Review: Amazon Echo 2nd Gen with Updated Audio

When a company announces that a new generation of a product is coming out, it’s assumed that it will be an improvement on the original. This is especially true when it’s a product as popular as the Amazon Echo with Alexa. Smart speakers are all the rage at the moment, and companies can’t afford to let customers slip away. I had a chance to check out the new Amazon Echo ($100, currently discounted to $80) complete with the updated software that improves audio performance.

Amazon has released a whole array of new smart speakers. The Echo Plus has a built-in hub for smart home devices.  The Echo Spot has a small round video screen, while the Echo Show has a larger screen better for watching videos.

The new Echo is shorter than the original Echo, and is certainly more style-conscious. It is available with a variety of fabric and wood sleeves, so you can match the decor throughout the house — the coverings are easy to slip on and off. The controls are on the top, along with a colorful LED ring that lets you know when Alexa is listening. Seven microphones are located on top, and replacing the volume ring are two buttons for increasing and decreasing level, along with a microphone mute and Bluetooth button. The power and audio connections are near the bottom of the speaker.

I recently had a chance to audition the Harman/Kardon Invoke with Cortana and the JBL Link 20 with Google Assistant, so I was really looking forward to trying the new Amazon Echo. While most people end up picking a product within a certain “family”, it’s good to compare options across all platforms. What is interesting is that since Apple is late to the game with a Siri-enabled speaker, many iPhone users will become hitched up to Alexa. And while we’re talking about the other systems, for fun, I tried to get them to talk to each other.  With the JBL Link (Google) and the Echo near each other, I said, “Alexa, who is Google Assistant.”  “Sorry, I don’t know that.” To which the JBL/Google Assistant replied with a slightly condescending tone, “It’s okay not to know that.”  Fun with speakers.

In picking a smart speaker, it’s important to consider how you will be using it. The sound quality of the Invoke and the JBL speakers were both superior to the Echo. However, neither of them have audio outputs, so you have no choice but to use the built-in speakers. For all the faults of the Echo, its audio output let me easily and permanently plug it into my home’s sound system, so I could use full-sized speakers throughout the house. The Echo features multi-room music, so it can control other Echo music devices around the house.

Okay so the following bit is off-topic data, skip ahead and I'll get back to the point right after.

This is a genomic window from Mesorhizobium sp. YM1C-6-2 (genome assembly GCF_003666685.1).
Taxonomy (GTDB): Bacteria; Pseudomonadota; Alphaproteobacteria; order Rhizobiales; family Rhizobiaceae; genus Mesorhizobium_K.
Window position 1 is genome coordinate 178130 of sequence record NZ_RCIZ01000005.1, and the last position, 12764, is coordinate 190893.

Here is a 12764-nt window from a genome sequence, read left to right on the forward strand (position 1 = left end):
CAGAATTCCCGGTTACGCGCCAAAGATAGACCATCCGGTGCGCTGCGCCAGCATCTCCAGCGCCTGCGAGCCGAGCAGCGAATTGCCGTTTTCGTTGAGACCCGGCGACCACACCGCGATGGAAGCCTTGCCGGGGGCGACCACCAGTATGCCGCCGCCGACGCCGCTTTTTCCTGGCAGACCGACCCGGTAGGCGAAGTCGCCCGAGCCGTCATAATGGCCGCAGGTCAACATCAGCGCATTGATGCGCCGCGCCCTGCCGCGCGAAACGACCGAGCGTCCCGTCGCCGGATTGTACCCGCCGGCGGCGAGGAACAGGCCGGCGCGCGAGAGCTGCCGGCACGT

The microphones in the Echo also seemed to handle the acoustics of my home better than the others. In the large, very reverberant great room, I have to get right next to the Invoke to get Cortana to hear me, but Alexa hears and more importantly, comprehends my voice commands from across the room. As with all of the systems, it takes a little while to figure out how to phrase your questions to get them to understand your query.

Cortana has a great voice synthesis, as does Google Assistant, but Cortana seems to have the least-developed information system. Alexa’s skill set is quite extensive, but her voice isn’t as natural as Google Assistant.

Now about the sound quality issues. The new Echo has the same size woofer as the original Echo, but a smaller (0.6-inch) tweeter. However, the new Echo was tuned by Dolby, so the performance should have been acceptable. Early reviews complained about the sound of the speaker, and Amazon quickly issued a firmware upgrade that should have corrected the problem. So, how does it sound?

The 2nd-generation Echo sounds okay — it’s a small speaker, and has typical small-speaker issues. Many other systems are now available with stereo playback and larger, full-range speakers. The Echo is mono when using the built-in speaker. At moderate listening levels, the bass lacks the impact and punch that you get from a larger speaker. More problematic is a harshness in the upper midrange and treble. Female vocals — Adele and Pink have an edge that gets abrasive after a short while. Worse than that, Alexa’s voice itself is thin and lacks depth. As a main listening device, it may disappoint. In a noisy kitchen as background music, it is more than adequate.

Alexa and the Echo are extremely capable at finding music. It has access to Amazon’s own music service, Pandora, Spotify, and it’s one of only a few that can link to a SiriusXM online account. (The Sonos One can connect to SiriusXM as well.)

For anyone new to the smart speaker marketplace, the updated Amazon Echo 2 is a worthy contender. As a main music playback system, it may disappoint, but in a noisy kitchen as background music, it is more than adequate. Any problem with the built-in speaker is easily avoided by using the audio output to connect to your own speakers. The Echo would be great on the nightstand for a few relaxing tunes before bed and the weather report in the morning. Depending on your needs, the Amazon Echo 2 could easily be your chosen system.